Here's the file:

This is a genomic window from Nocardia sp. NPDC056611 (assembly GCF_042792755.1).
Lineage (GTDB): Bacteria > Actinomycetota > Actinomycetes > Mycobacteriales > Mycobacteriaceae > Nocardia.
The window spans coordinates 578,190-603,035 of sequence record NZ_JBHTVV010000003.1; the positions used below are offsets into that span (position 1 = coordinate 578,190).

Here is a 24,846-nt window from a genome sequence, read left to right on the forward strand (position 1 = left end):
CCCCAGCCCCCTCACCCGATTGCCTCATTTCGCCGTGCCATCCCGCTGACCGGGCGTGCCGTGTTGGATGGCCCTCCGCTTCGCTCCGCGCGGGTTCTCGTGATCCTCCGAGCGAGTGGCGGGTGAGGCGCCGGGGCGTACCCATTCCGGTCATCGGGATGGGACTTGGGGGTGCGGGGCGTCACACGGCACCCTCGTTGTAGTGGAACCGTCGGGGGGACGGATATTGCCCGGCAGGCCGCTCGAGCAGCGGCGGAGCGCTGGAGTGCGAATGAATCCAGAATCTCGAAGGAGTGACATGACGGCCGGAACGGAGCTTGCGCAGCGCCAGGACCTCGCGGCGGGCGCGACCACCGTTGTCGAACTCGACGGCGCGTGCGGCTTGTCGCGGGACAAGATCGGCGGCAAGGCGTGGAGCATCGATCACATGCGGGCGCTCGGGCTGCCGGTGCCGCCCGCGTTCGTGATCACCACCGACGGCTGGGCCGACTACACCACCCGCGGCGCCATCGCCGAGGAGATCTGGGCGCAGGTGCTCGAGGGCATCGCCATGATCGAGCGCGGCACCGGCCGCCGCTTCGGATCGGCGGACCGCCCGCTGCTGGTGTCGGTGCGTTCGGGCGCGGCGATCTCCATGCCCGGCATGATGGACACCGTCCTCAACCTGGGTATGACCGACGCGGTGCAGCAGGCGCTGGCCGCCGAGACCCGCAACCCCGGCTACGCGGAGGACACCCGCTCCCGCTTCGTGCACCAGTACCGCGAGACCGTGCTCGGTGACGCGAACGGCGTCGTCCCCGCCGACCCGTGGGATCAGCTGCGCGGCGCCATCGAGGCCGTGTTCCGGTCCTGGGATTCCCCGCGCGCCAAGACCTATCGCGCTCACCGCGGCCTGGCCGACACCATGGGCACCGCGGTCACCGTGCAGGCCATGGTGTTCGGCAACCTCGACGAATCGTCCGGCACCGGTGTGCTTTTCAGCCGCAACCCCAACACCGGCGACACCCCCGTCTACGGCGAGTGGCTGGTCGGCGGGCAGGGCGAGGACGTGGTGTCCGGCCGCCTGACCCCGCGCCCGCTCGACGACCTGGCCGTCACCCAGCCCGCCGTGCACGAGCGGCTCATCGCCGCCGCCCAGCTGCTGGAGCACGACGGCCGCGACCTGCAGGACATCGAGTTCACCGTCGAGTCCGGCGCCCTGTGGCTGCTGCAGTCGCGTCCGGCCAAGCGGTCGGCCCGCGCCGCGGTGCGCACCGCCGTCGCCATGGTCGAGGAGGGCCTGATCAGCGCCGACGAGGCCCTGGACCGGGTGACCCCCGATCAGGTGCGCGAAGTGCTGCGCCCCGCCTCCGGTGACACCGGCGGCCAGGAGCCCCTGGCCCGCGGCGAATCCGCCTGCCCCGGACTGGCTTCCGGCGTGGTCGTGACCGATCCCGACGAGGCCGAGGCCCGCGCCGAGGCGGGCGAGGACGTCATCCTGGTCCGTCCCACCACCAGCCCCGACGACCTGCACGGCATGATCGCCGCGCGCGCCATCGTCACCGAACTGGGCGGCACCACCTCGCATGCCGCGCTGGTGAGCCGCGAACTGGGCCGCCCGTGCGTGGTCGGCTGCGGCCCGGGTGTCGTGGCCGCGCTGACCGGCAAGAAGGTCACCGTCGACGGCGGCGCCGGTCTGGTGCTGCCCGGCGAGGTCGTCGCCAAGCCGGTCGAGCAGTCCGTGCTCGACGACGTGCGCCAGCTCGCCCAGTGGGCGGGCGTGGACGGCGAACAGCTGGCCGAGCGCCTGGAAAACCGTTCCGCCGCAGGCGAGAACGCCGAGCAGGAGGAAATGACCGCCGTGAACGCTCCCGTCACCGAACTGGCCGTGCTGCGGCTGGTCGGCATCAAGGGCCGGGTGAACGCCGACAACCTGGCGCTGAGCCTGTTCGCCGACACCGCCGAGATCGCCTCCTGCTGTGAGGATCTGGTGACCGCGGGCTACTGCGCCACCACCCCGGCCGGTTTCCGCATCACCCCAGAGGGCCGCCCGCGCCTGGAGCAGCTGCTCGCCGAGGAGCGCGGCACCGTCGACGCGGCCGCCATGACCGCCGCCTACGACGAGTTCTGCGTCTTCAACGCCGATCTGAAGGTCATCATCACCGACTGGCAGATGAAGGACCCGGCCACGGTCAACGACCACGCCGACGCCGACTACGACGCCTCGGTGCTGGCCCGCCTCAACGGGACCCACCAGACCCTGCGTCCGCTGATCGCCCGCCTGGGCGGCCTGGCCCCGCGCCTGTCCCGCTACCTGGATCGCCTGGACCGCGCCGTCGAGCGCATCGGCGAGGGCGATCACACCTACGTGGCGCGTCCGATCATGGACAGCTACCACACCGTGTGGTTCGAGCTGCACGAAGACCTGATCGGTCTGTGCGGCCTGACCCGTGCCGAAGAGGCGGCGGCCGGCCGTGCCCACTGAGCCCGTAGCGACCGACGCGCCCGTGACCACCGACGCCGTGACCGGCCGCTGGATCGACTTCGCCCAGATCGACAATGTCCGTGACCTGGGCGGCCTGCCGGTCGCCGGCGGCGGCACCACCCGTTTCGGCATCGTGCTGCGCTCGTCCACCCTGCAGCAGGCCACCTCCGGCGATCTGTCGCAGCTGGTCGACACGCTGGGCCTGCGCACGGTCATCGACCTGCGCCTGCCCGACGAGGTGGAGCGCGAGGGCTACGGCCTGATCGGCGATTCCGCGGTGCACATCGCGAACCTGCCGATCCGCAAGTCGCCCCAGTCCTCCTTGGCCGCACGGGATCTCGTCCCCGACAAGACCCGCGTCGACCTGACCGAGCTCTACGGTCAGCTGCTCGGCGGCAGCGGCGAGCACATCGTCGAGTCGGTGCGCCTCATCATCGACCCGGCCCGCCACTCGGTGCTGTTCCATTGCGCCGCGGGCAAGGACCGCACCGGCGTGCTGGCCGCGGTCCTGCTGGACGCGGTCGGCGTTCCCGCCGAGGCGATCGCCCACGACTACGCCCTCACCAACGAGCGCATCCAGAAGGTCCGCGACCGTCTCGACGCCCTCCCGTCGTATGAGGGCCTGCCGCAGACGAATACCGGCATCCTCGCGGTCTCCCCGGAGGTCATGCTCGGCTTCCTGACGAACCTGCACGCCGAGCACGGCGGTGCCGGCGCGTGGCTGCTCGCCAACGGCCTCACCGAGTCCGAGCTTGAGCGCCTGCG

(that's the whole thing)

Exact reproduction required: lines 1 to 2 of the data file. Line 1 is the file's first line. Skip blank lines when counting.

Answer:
This is a genomic window from Nocardia sp. NPDC056611 (assembly GCF_042792755.1).
Lineage (GTDB): Bacteria > Actinomycetota > Actinomycetes > Mycobacteriales > Mycobacteriaceae > Nocardia.